Psychology department receives national award for dedication to service

Professor of Psychology Kathy Low leads a discussion in her first-year seminar “Corporal Culture: Body and Health in America.” The course addresses a variety of topics related to body and health, from body image to body dysmorphia.

Bates College is one of two higher-education institutions nationwide to be honored by the American Psychological Association for a distinctive culture of service to the field of psychology.

Kathryn Low, professor of psychology and associate dean of the faculty at Bates, accepted the APA’s Departmental Award for Culture of Service in the Psychological Sciences on behalf of the college during a Sept. 29 ceremony in Washington, D.C.

The award recognizes college or university academic psychology departments that consistently support service by faculty, encourage students to engage in service and demonstrate a commitment to service in the psychological sciences.

The Bates psychology department has “an inspiring record of service to the discipline,” the APA noted. Such service takes myriad forms, such as mentoring students and faculty colleagues, taking leadership roles in professional organizations and publications, advocating for psychology in the public arena and more.

“The department’s commitment to student research, collaborative study, career guidance and nurturing a culture of reflection on psychological science is impressive,” the APA stated. The department is an “outstanding model of scholarship, mentoring, teaching and service to its students and surrounding community.”

The co-chairs of the American Psychological Association Board of Scientific Affairs are Lynne Cooper, far left, and Kenneth Sher, far right. Next to Cooper is Kathryn Low, professor of psychology and associate dean of the faculty at Bates, who accepted the APA award for the college. Between Low and Sher is Jean Fox Tree, accepting the Culture of Service Award for the University of California at Santa Cruz.

Departmental awardees receive $5,000 to support departmental activities. Also receiving the 2012 departmental award was the psychology department at the University of California, Santa Cruz. Jacquelynne S. Eccles, professor of psychology and education at the University of Michigan, received a similar honor for individuals, the Award for Distinguished Service to Psychological Science.

“I believe the psychology department at Bates exhibits a passion and level of engagement that make it distinctive in its service to our discipline,” says department chair Todd Kahan.

Mentoring is a key aspect. “Bates is a small, highly ranked liberal arts college where students have the opportunity to work collaboratively with faculty both in and outside the classroom,” he says. “Members of my department take these mentoring relationships very seriously.”

Saul Miller, a member of the class of 2004 now teaching psychology at the University of Kentucky, credits Bates psychology professor Michael Sargent with arranging a key summer internship for him at Harvard with a prominent social psychologist, Mahzarin Banaji. “As a faculty member in social psychology myself, I now realize how hard it must have been for Michael to get me that internship, and what a great opportunity it was,” Miller says.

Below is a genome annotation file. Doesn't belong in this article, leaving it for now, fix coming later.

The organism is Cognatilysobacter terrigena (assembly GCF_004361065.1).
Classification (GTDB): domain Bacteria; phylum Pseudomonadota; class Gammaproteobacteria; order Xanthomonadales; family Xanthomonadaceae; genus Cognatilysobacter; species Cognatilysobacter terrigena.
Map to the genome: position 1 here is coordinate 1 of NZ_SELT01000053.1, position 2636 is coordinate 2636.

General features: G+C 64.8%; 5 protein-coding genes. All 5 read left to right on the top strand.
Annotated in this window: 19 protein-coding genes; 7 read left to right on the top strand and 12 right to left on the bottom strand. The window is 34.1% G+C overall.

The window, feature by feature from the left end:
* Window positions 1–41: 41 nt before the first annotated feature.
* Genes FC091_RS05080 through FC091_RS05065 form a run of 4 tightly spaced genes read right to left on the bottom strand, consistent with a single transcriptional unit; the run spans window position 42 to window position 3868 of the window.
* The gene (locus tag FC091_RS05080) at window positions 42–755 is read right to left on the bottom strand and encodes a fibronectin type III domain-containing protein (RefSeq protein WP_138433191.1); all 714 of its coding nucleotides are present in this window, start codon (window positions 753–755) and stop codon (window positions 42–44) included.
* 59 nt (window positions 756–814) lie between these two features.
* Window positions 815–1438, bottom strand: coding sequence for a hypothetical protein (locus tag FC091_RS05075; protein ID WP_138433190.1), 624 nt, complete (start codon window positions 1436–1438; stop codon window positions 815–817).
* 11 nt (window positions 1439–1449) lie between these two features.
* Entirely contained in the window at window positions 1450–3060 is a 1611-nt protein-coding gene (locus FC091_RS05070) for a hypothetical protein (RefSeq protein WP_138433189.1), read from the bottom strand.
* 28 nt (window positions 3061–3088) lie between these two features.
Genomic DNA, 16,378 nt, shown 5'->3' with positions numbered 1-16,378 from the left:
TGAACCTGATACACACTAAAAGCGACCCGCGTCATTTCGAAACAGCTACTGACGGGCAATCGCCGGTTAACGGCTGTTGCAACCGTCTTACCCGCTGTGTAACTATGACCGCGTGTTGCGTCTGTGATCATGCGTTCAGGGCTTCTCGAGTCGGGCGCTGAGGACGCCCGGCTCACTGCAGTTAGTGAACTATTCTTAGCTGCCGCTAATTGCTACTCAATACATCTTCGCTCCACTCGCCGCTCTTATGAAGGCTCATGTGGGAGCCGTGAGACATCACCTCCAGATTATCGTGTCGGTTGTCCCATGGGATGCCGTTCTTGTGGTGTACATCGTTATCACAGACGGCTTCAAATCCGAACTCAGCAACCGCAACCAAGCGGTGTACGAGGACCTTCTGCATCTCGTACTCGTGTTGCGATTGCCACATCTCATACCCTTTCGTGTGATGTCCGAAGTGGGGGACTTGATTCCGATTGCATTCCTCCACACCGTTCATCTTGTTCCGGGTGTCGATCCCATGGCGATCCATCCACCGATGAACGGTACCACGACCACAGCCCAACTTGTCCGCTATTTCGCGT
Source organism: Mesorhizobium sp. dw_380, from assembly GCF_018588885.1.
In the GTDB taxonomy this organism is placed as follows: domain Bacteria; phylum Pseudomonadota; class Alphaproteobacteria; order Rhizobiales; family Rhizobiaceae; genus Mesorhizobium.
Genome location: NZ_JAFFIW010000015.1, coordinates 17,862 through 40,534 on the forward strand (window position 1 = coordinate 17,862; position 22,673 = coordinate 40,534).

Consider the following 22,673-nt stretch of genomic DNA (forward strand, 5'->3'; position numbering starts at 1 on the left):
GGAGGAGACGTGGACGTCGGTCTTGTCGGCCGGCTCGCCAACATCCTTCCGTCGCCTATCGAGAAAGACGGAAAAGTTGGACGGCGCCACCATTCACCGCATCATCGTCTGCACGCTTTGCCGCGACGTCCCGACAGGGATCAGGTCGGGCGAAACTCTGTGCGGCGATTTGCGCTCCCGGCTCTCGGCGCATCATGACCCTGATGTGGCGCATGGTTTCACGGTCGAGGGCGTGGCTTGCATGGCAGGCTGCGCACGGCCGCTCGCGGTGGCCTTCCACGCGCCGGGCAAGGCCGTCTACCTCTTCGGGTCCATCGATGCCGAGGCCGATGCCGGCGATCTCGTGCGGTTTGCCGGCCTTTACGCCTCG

“Indeed, Michael went above and beyond the call of duty several times when it came to mentoring and making sure I had the best possible education.”

In the public realm, Bates psychology faculty are robust advocates for their field. For instance, professors Georgia Nigro and Rebecca Fraser-Thill are members of a Maine initiative that promotes awareness about the welfare of infants and toddlers, and they helped draft early-learning guidelines now used at childcare centers statewide. Nigro has also played a leading role in a major statewide effort to understand the causes of boys’ declining academic achievement.

Krista Aronson has developed a storybook project — a collaborative effort among local elementary schools, community agencies and Bates — aimed at enhancing intercultural relationships during the years from childhood into emerging adulthood.

Amy Douglass, a forensic psychologist nationally known for her research into the reliability of eyewitness identification, has testified as an expert witness in criminal court cases regarding the procedures used to obtain such identification. Douglass also represents another dimension of service to the field of psychology, serving this year as an associate editor for the top-ranked APA journal Law and Human Behavior.

Other psychology faculty are active in media both mainstream and specific to the field of psychology. Jason Castro, a neuroscientist who just joined the department, writes frequently about psychological research for Scientific American. Fraser-Thill has served as a contributing writer in child development for the website, a New York Times Company.

Faculty service to the community is integral to the department’s activities. Low, for example, was an organizer of a regional professional conference, held at the college in 2010, dedicated to issues in African refugee health.

That commitment to community is reflected in student service-learning projects, both individual and course-related, through which dozens of psychology students benefit community initiatives — often involving children — and enhance their own learning every year.

A senior from Bala Cynwyd, Pa., Alyson Goldstein is a psychology major who says that the department’s commitment to service is infectious. She took a community-based research methods course through which her class helped develop a support program for teen parents in Auburn.

“People in the class got kind of passionate about it,” she says. “It wasn’t just a school project — it turned into, ‘This is cool! We are making a difference!’ ”


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